AZ Court Rejects Request For Dismissal Of Jabiru Aircraft Lawsuit | Aero-News Network
Aero-News Network
RSS icon RSS feed
podcast icon MP3 podcast
Subscribe Aero-News e-mail Newsletter Subscribe

** Airborne 11.24.14 ** HD iPad-Friendly -- Airborne 11.24.14 **
** Airborne 11.21.14 ** HD iPad-Friendly -- Airborne 11.21.14 **
** Airborne 11.19.14 ** HD iPad-Friendly -- Airborne 11.19.14 **

Tue, May 15, 2012

AZ Court Rejects Request For Dismissal Of Jabiru Aircraft Lawsuit

Says Australian Company Can Be Sued In The State Of Arizona

An Arizona court said it will allow a lawsuit against Australian kitplane manufacturer Jabiru Aircraft Company to go forward despite the fact that it's headquartered on the other side of the planet.

The Arizona state Court of Appeals said that because Jabiru clearly understood that its kits were being sold in the U.S. through a dealer and distribution network, the lawsuit could go forward in Arizona. The company is being used over an accident in 2008 in which the pilot was fatally injured.

The Arizona Daily sun reports that the family of pilot Gerald Van Heeswyk of Marana, AZ, said he had completed his kit, which was sold by Jabiru USA Sport Aircraft in Tennessee, in 2007. It was first flown by a a test pilot hired by Van Heeswyk after it had passed its inspections, and then for several hours by the owner/builder. But during a flight on June 1st 2008, the propeller came off the airplane and it went down, resulting in the fatal injury.

Jabiru has no employees in Arizona, and a trial judge initially ruled that the state had no jurisdiction in the case. Jabiru's lawyers argued that the company's liability ended when the distribute received the engine in Tennessee, and that it had no way to know that it would wind up in Arizona. But the appeals court pointed out that the company had sold 61 products in Arizona the year Van Heeswyk bought his kit, including five engines, and that it was part of a "stream of products" that were specifically exported to final destinations in Arizona. Sales in the state amounted to 2 percent of the company's overall sales in that year.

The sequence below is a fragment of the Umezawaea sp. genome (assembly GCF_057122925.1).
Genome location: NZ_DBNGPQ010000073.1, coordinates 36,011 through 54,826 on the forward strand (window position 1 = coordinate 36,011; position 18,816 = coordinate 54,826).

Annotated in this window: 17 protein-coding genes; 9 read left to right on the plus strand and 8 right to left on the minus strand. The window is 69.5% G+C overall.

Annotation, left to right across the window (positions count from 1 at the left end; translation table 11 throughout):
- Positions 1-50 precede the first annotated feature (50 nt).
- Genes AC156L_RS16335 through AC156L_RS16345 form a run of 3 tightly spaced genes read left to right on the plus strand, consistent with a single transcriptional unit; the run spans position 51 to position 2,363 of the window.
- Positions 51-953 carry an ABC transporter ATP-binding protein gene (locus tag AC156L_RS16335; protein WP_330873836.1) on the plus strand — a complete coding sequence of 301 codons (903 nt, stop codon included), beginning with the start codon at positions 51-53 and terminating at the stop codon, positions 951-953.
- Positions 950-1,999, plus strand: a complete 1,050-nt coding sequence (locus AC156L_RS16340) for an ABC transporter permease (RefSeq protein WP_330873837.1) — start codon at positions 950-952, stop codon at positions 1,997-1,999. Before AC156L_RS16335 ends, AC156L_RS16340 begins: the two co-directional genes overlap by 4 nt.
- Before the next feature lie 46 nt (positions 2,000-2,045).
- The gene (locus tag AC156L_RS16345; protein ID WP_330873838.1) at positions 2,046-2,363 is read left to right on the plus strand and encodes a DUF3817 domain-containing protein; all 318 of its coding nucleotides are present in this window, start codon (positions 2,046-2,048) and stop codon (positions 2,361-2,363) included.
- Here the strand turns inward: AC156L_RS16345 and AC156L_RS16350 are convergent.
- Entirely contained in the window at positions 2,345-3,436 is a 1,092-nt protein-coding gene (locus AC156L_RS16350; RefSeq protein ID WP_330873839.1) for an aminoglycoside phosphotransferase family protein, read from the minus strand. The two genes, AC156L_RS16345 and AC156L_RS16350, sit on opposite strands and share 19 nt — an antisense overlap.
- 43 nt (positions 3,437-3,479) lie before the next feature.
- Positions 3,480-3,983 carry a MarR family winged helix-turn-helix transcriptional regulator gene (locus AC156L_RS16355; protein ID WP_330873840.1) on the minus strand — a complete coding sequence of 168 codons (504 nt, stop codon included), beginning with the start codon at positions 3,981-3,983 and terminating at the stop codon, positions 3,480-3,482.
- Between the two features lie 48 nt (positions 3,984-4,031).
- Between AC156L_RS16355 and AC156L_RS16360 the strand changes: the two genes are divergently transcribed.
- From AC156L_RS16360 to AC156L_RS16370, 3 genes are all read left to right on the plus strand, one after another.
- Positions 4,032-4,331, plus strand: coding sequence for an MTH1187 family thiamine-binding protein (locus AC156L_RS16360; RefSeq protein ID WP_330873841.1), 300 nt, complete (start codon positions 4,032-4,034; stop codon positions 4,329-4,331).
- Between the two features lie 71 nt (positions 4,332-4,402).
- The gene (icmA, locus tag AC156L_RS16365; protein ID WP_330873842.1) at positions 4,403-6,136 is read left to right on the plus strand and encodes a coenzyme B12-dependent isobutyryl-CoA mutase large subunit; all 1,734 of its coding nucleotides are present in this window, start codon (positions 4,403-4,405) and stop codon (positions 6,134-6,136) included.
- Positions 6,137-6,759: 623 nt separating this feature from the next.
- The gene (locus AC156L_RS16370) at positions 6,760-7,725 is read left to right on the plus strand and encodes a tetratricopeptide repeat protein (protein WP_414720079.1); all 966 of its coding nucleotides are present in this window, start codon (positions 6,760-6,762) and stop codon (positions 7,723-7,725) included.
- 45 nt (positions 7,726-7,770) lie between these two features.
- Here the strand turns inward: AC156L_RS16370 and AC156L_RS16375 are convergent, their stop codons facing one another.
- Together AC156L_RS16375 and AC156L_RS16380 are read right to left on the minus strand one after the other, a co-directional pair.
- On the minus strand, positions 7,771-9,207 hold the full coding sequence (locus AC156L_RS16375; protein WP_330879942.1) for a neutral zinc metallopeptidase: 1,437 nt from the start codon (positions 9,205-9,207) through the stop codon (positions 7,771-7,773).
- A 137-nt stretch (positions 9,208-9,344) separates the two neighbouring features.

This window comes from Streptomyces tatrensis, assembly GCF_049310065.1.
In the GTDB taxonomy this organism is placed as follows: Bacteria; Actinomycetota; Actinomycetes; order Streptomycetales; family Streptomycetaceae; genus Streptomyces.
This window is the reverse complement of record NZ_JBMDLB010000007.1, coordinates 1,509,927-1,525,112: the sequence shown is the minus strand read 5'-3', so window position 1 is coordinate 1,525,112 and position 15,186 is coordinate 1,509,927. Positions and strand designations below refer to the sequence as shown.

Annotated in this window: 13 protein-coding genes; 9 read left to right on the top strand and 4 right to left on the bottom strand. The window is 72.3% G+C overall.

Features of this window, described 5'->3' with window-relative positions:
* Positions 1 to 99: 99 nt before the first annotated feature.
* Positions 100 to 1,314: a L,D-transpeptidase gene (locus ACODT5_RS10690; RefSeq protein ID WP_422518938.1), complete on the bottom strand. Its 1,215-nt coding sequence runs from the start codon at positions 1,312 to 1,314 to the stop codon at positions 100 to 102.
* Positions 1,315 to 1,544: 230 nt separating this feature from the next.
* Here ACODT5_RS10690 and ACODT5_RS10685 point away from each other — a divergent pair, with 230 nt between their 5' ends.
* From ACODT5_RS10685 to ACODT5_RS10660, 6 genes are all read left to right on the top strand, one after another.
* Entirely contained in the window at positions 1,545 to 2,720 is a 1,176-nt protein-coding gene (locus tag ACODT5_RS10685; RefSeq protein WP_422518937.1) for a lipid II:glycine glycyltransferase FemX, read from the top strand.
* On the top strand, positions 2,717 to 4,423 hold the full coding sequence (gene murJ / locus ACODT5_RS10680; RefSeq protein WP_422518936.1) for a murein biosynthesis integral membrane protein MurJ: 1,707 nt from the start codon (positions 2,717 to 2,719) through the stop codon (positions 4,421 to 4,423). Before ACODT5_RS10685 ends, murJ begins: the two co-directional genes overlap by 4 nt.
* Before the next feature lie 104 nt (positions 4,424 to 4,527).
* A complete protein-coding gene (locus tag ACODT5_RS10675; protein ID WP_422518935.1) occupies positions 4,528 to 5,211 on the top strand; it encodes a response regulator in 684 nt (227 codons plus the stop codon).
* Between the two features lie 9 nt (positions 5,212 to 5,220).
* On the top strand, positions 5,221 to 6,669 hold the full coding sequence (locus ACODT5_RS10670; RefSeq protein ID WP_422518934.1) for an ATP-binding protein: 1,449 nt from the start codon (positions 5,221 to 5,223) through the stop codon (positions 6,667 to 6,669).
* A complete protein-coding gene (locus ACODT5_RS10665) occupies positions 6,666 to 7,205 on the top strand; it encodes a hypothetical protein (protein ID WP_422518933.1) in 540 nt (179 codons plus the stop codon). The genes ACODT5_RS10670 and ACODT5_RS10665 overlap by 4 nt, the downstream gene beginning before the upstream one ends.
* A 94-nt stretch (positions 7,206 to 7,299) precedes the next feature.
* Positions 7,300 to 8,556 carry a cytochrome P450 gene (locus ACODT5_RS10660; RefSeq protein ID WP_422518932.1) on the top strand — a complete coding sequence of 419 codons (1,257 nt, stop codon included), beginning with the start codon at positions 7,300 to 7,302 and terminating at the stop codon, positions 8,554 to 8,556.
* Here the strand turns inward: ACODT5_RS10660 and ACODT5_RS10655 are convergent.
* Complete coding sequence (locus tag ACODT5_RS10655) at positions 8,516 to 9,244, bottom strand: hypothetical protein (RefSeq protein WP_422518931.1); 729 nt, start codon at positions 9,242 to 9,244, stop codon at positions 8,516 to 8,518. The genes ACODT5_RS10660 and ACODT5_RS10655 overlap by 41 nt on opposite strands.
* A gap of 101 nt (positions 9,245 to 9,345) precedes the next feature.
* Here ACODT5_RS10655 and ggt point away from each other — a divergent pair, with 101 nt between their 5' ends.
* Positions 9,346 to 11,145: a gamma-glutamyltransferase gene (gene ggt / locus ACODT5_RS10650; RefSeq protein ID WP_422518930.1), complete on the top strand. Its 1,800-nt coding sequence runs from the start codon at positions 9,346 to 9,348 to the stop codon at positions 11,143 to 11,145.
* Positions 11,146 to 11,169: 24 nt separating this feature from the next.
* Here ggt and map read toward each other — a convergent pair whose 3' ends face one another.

In the ruling written by judge Garye Vasquez for the panel that it could not ignore the fact that the Australian company receives the "bulk of the economic benefit from its sales in 'distant forums' such as Arizona."

FMI: http://azcourts.gov/AZCourts/CourtofAppeals.aspx

Advertisement

More News

ANN's Daily Aero-Linx (11.26.14)

FAA Aviation Safety Information Analysis And Sharing System (ASIAS) The Federal Aviation Administration (FAA) promotes the open exchange of safety information in order to continuou>[...]

ANN's Daily Aero-Term (11.26.14): Density Altitude

Pressure altitude corrected for nonstandard temperature. Density altitude is used in computing the performance of an aircraft and its engines.>[...]

Aero-News: Quote Of The Day (11.26.14)

“We hope to never see an event like this again, but, we must be prepared." Source: FAA Administrator Michael Huerta, on the release of the agency's 30 report on the fire at t>[...]

ANN FAQ: It's Alive! ANN REALTIME NewsBug Headlines for YOUR Desktop!

It's For Real! ANN REALTIME NewsBug Released To ANN Readers, Worldwide For those of you using a windows PC (MAC version in the works... we promise), a new REALTIME News Service fro>[...]

Helicopters Still Flying Tourists Over Hudson River

But Activists Continue To Call For A Ban On The Flights A group of activists in New York and New Jersey are still working to have sightseeing flights over New York City and the Hud>[...]

blog comments powered by Disqus



Advertisement

Advertisement

Podcasts

Advertisement

© 2007 - 2014 Web Development & Design by Pauli Systems, LC